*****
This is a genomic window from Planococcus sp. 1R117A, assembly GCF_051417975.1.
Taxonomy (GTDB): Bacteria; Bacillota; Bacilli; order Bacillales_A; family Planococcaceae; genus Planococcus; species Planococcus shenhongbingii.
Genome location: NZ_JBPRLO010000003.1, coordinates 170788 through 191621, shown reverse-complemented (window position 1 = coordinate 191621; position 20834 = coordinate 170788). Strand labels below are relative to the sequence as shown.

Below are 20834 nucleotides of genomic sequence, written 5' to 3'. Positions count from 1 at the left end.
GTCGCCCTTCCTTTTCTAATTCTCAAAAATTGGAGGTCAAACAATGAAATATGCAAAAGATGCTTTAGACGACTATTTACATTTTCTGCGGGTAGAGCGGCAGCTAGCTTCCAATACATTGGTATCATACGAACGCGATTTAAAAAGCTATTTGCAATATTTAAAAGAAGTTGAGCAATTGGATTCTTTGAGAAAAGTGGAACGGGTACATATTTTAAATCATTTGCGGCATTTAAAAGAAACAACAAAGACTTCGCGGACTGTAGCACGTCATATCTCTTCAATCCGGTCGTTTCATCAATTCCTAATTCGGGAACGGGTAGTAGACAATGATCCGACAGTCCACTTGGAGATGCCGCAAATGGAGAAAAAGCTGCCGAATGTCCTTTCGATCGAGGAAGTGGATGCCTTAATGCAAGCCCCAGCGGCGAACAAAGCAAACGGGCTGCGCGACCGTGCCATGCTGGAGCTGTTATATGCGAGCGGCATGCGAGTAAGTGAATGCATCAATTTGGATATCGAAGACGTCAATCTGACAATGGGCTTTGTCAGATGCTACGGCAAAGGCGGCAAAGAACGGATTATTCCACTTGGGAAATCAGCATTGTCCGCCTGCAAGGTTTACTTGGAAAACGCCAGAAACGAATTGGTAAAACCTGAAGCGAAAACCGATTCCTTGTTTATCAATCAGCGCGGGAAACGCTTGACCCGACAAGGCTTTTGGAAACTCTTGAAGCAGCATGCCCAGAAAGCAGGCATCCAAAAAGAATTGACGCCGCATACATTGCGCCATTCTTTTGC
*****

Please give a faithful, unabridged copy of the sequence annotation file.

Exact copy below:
This is a genomic window from Planococcus sp. 1R117A, assembly GCF_051417975.1.
Taxonomy (GTDB): Bacteria; Bacillota; Bacilli; order Bacillales_A; family Planococcaceae; genus Planococcus; species Planococcus shenhongbingii.
Genome location: NZ_JBPRLO010000003.1, coordinates 170788 through 191621, shown reverse-complemented (window position 1 = coordinate 191621; position 20834 = coordinate 170788). Strand labels below are relative to the sequence as shown.

Below are 20834 nucleotides of genomic sequence, written 5' to 3'. Positions count from 1 at the left end.
GTCGCCCTTCCTTTTCTAATTCTCAAAAATTGGAGGTCAAACAATGAAATATGCAAAAGATGCTTTAGACGACTATTTACATTTTCTGCGGGTAGAGCGGCAGCTAGCTTCCAATACATTGGTATCATACGAACGCGATTTAAAAAGCTATTTGCAATATTTAAAAGAAGTTGAGCAATTGGATTCTTTGAGAAAAGTGGAACGGGTACATATTTTAAATCATTTGCGGCATTTAAAAGAAACAACAAAGACTTCGCGGACTGTAGCACGTCATATCTCTTCAATCCGGTCGTTTCATCAATTCCTAATTCGGGAACGGGTAGTAGACAATGATCCGACAGTCCACTTGGAGATGCCGCAAATGGAGAAAAAGCTGCCGAATGTCCTTTCGATCGAGGAAGTGGATGCCTTAATGCAAGCCCCAGCGGCGAACAAAGCAAACGGGCTGCGCGACCGTGCCATGCTGGAGCTGTTATATGCGAGCGGCATGCGAGTAAGTGAATGCATCAATTTGGATATCGAAGACGTCAATCTGACAATGGGCTTTGTCAGATGCTACGGCAAAGGCGGCAAAGAACGGATTATTCCACTTGGGAAATCAGCATTGTCCGCCTGCAAGGTTTACTTGGAAAACGCCAGAAACGAATTGGTAAAACCTGAAGCGAAAACCGATTCCTTGTTTATCAATCAGCGCGGGAAACGCTTGACCCGACAAGGCTTTTGGAAACTCTTGAAGCAGCATGCCCAGAAAGCAGGCATCCAAAAAGAATTGACGCCGCATACATTGCGCCATTCTTTTGC